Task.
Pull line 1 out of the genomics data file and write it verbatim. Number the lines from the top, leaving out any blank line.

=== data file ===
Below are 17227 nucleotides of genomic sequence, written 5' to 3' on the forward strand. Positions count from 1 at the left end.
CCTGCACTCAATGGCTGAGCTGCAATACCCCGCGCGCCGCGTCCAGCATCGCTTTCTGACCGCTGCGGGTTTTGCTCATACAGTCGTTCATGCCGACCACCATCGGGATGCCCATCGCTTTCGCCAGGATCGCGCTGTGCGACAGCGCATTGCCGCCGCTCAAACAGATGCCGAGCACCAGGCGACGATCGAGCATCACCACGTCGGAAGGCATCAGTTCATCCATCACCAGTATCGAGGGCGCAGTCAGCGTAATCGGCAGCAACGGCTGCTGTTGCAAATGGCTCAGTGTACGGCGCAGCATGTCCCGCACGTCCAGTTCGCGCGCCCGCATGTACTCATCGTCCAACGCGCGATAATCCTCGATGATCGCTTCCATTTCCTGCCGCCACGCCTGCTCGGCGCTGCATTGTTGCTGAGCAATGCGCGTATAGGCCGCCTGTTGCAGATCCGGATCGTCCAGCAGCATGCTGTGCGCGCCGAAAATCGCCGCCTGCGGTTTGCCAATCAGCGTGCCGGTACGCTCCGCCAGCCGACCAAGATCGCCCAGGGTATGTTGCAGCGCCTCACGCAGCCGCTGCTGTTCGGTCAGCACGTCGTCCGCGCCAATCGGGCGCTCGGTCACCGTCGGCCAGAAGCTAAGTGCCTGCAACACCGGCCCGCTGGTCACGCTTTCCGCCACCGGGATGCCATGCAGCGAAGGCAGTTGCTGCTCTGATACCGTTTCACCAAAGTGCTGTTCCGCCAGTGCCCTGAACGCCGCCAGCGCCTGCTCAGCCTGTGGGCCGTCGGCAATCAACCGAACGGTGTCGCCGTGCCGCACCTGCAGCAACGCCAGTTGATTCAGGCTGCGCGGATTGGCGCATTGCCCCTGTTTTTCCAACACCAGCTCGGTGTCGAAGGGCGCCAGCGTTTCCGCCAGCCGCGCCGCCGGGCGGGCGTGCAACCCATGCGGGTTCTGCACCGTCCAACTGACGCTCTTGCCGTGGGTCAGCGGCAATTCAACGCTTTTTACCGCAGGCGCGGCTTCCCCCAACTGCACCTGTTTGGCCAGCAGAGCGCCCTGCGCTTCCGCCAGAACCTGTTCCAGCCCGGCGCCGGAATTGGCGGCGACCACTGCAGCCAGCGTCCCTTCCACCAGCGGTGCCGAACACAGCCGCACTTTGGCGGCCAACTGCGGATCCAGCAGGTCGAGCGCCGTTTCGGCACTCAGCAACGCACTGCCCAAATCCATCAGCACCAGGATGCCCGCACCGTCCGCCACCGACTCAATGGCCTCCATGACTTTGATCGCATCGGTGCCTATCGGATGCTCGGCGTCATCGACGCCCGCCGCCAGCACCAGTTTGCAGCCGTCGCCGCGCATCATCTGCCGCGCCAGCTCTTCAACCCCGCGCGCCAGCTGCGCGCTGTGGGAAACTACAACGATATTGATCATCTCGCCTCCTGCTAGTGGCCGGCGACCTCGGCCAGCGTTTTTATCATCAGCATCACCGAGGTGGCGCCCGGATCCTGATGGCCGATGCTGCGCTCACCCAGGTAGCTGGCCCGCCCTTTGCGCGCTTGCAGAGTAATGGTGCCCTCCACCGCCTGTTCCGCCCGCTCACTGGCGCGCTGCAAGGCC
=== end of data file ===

Below are 17227 nucleotides of genomic sequence, written 5' to 3' on the forward strand. Positions count from 1 at the left end.